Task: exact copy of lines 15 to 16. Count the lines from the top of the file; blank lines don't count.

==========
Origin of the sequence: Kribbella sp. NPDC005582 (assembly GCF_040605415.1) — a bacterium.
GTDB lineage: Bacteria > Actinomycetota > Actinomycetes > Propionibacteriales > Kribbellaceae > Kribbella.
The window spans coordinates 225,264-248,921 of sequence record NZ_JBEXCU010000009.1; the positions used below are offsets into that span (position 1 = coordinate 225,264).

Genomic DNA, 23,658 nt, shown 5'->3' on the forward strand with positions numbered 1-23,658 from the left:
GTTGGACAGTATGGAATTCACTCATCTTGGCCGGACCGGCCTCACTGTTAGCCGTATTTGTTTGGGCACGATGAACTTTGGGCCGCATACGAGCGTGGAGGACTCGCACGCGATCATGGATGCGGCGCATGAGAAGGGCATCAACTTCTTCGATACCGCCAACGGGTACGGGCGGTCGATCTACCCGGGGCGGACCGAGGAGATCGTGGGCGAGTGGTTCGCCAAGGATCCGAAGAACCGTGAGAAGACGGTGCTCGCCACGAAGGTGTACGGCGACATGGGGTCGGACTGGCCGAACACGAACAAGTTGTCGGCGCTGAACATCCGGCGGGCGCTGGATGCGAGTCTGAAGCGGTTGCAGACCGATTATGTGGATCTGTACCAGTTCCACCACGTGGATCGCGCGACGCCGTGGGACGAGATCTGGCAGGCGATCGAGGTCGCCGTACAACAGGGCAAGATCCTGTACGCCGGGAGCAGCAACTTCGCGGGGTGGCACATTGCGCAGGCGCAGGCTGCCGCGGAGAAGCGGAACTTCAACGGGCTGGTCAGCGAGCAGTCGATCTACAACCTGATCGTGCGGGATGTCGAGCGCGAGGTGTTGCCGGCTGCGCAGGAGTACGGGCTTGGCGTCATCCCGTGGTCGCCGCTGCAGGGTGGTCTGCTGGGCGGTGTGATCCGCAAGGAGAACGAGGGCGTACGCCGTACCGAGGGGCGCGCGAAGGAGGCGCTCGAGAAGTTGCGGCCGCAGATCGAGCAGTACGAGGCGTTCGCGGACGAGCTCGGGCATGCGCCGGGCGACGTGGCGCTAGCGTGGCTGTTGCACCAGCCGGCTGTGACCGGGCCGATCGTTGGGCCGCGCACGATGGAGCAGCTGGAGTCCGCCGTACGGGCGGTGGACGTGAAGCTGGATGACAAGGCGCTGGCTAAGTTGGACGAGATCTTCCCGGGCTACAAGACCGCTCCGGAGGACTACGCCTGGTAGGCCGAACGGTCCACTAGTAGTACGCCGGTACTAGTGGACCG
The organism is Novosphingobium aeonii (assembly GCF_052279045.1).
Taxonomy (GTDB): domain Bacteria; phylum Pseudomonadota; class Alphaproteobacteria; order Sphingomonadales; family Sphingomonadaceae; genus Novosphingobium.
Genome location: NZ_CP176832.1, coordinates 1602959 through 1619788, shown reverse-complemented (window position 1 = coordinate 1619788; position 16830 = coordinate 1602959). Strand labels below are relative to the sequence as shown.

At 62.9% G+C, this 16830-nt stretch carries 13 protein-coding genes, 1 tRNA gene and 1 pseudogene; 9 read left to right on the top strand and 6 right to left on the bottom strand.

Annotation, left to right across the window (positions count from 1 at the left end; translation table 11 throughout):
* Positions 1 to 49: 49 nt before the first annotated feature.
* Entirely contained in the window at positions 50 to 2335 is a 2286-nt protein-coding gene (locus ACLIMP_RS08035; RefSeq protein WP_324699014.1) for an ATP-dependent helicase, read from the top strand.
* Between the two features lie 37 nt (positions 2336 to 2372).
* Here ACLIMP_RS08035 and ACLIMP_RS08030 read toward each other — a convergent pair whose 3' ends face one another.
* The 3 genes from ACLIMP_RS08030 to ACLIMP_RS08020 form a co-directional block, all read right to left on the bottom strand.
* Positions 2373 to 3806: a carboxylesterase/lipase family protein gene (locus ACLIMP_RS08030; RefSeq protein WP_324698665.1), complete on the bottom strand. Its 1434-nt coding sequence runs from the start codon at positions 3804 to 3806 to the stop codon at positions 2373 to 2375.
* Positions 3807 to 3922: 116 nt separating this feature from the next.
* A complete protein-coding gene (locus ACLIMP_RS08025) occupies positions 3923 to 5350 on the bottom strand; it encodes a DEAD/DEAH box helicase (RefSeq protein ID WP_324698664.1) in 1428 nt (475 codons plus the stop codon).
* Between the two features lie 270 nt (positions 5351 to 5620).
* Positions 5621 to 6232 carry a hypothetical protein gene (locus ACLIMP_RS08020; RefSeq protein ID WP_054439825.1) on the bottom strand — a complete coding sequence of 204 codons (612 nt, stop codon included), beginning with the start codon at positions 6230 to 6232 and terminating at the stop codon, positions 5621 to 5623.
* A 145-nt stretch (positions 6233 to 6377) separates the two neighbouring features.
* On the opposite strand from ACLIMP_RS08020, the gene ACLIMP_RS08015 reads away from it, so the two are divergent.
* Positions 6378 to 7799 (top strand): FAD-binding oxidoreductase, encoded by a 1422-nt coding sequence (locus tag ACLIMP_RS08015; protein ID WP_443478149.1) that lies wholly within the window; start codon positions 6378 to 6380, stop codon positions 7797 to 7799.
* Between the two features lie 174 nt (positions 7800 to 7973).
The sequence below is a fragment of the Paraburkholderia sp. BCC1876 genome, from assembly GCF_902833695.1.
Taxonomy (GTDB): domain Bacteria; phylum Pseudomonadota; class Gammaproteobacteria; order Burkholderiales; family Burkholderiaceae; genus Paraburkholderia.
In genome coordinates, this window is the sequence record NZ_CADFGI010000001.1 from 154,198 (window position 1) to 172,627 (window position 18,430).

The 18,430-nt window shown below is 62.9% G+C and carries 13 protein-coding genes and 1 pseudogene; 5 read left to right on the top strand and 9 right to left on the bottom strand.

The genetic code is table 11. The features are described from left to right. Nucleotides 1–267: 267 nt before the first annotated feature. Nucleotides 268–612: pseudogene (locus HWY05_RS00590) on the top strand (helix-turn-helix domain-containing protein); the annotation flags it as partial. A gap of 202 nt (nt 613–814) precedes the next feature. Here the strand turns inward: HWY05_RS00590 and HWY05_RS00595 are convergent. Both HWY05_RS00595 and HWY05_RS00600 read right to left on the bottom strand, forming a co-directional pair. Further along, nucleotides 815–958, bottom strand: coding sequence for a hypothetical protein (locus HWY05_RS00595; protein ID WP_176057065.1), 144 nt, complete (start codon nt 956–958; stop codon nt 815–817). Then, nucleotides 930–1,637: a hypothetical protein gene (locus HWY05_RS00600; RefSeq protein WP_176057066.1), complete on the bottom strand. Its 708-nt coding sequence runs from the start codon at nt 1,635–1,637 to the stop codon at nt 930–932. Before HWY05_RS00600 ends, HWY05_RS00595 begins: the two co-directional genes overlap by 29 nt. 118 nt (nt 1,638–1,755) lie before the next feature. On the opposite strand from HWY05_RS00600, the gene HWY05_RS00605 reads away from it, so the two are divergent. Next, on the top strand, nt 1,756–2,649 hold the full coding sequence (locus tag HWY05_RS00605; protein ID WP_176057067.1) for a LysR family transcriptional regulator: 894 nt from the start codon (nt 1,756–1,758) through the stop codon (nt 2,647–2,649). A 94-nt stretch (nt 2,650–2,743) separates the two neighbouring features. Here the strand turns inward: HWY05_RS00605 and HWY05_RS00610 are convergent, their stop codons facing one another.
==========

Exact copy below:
* The 3 genes from ACLIMP_RS08030 to ACLIMP_RS08020 form a co-directional block, all read right to left on the bottom strand.
* Positions 2373 to 3806: a carboxylesterase/lipase family protein gene (locus ACLIMP_RS08030; RefSeq protein WP_324698665.1), complete on the bottom strand. Its 1434-nt coding sequence runs from the start codon at positions 3804 to 3806 to the stop codon at positions 2373 to 2375.